MARK FROM EARTH. YA SF. 87,000 words.
Thank you for considering,
A LONG RAMBLING AFFAIR:
I dig your style. [What the--?] It speaks to me. [Next query.] You represent Book X. I can appreciate that. My book is like book Y, except my book leaves the toilet bowl steaming…because my book is the hottest shit. Sign me. [You're seriously asking if I or anyone would prefer this to a business letter? This is what you send when your goal is to add to your collection of rejection slips.]
Voice of Mark and friends:
Finn from Adventure Time makes friends with a daring Rory Gilmore and a young Ross Geller. [If that said Uri Geller slips Rory McElroy a Mickey Finn I would at least have some idea what you're talking about.]
Soon, Mark will be racing on a custom skyboard. He’ll be pranking a paranoid android, throwing shoes at a diabolical alarm clock, and sharing spicy food with friends from orbit colonies. [If you must list some really cool events in the book, come up with more intriguing ones than throwing a shoe at an alarm clock and eating spicy food.] But none of that can happen if he stays stuck on the only planet separated from a galaxy filled with people, the only planet without hoverboards: Earth. [Earth is in its galaxy and it has people. In what way is it separated?] [Hard to believe there are hoverboards on the moon but not on Earth.]
One day, Mark takes his dad’s 1942 stunt plane for a daredevil joyride, and survives crashing it. His tenacious spirit gets him recruited to SPIFF, a hidden starfighter academy on the dark side of the moon. He struggles to make friends at first, but ends up with two friends-for-life: Lexe, whose love of danger is a bad mix with Mark’s troublemaking habits, and Heath, a business-minded kid saving up for his first hovercar. Together, they explore an industrial wasteland where demented droids guard a jagged blue cube. That is, until Mark succumbs to the cube’s whispered promises of making him a hero, and takes it. Hunted by half-augmented humans, the trio must fight to unravel the mystery of the cube, even after it turns Mark into their greatest threat. For when the true nemesis steps out of the shadows, she will force him to make a choice: use the cube and be a hero…or save his new friends. [This paragraph (divided into three paragraphs) isn't bad, but I want to know why Mark's friends are in danger if he doesn't use the cube, and what happens if he does use it that makes him a hero.]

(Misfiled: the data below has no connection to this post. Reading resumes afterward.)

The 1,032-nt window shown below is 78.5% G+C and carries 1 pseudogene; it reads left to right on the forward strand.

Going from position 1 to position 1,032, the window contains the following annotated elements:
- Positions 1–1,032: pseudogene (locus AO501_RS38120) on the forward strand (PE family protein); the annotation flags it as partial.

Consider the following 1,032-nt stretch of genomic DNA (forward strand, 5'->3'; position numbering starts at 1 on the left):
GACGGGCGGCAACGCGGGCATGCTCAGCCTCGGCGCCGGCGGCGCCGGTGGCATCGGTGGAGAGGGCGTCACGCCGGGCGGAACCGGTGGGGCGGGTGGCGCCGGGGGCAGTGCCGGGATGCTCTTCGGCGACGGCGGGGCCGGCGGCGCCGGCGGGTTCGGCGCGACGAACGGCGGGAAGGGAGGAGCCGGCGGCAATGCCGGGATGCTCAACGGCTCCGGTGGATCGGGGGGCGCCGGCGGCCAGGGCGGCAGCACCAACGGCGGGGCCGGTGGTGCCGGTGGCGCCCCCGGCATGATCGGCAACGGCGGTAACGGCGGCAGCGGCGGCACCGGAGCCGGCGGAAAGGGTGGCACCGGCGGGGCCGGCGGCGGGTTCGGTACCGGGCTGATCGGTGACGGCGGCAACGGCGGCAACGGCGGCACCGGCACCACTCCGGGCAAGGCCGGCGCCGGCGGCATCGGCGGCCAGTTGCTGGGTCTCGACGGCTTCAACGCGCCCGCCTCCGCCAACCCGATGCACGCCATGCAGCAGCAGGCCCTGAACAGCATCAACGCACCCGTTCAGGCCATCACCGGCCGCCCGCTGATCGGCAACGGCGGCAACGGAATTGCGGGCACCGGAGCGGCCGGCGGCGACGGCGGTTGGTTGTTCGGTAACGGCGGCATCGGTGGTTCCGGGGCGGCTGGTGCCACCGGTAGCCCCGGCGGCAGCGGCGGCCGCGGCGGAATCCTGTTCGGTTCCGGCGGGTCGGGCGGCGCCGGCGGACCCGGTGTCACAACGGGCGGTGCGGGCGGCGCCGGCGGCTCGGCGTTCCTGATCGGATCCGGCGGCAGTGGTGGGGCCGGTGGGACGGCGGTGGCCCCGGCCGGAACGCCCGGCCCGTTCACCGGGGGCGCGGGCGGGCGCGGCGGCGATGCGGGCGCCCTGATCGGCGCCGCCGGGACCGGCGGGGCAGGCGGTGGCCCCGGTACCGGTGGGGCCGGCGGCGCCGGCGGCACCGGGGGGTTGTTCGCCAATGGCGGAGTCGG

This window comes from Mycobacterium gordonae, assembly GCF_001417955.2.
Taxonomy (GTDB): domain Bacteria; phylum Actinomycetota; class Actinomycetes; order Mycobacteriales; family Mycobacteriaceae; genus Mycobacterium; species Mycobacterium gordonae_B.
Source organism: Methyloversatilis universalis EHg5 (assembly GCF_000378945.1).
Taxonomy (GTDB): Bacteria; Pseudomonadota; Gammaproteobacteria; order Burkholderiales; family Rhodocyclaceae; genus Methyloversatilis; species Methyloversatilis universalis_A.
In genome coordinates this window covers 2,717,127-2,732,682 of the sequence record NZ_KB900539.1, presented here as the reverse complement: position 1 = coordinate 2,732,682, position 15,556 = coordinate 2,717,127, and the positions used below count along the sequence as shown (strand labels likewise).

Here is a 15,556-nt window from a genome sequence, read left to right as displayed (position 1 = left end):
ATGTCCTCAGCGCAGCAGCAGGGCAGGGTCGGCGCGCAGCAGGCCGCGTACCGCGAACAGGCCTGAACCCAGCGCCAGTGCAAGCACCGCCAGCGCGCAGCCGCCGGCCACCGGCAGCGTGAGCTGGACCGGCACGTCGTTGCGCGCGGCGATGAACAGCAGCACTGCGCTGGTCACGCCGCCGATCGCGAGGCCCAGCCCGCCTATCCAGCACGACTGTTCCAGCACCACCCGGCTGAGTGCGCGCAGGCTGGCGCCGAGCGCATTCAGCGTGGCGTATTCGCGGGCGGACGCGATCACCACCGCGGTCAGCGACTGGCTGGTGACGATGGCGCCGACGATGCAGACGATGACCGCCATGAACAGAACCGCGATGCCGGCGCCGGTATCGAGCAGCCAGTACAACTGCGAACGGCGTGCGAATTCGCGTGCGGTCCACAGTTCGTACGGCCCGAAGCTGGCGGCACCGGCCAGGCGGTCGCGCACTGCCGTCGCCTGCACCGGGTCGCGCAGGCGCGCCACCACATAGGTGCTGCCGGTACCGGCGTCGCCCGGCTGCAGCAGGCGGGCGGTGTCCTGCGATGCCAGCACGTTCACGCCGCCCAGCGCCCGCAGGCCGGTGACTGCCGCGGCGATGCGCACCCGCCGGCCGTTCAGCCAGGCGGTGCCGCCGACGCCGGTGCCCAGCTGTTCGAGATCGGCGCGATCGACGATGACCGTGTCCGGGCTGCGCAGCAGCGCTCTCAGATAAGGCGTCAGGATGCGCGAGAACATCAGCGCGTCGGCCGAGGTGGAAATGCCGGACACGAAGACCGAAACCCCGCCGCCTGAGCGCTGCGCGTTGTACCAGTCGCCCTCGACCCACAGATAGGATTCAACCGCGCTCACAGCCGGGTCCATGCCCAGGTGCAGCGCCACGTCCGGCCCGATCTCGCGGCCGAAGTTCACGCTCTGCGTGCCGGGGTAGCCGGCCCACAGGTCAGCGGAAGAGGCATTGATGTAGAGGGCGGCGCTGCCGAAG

Douglas Adams and J.K. Rowling walk into a bar. [Christ. Here we go again.] They sit down to tea and create worlds. After four years and myriad empty cups, a whole world comes to life: Quirky professors teach curious subjects, lunchboxes instantly make food, and one paranoid android runs around with a fire extinguisher. Doug and Jo, discussing fears and dark ambitions, then write an elegant nemesis— A woman whose fascinating rise to power is revealed over the six books to follow. [That's a lot of space wasted on something that seems to have little to do with "style." Most writers would just say the style is "Douglas Adams meets J.K. Rowling," which is just as irritating, but mercifully briefer.]
MARK FROM EARTH is a YA science fiction novel complete at 87,000.
Is the next J.K. Rowling. [Ouch.] Pub credits include: 7th grade science project. I got a gold star. Also: everyone loves my book. Angels cry. [If you wish to show that the book is filled with this type of humor, do so in the plot description.]
All I'm looking for is a summary of the book that makes me want to spend time with the characters and lose myself in their story. In a letter that shows me the author can write well. In other words, I don't want the query to entertain me; I want it to convince me that the book will entertain me.
I wouldn't call the second version "rambling." "Annoying" would be a better description.
The story might be better for middle grade than YA.
If something is a cube, can it be jagged? It sounds to me like calling a circle oblong or a cone cylindrical.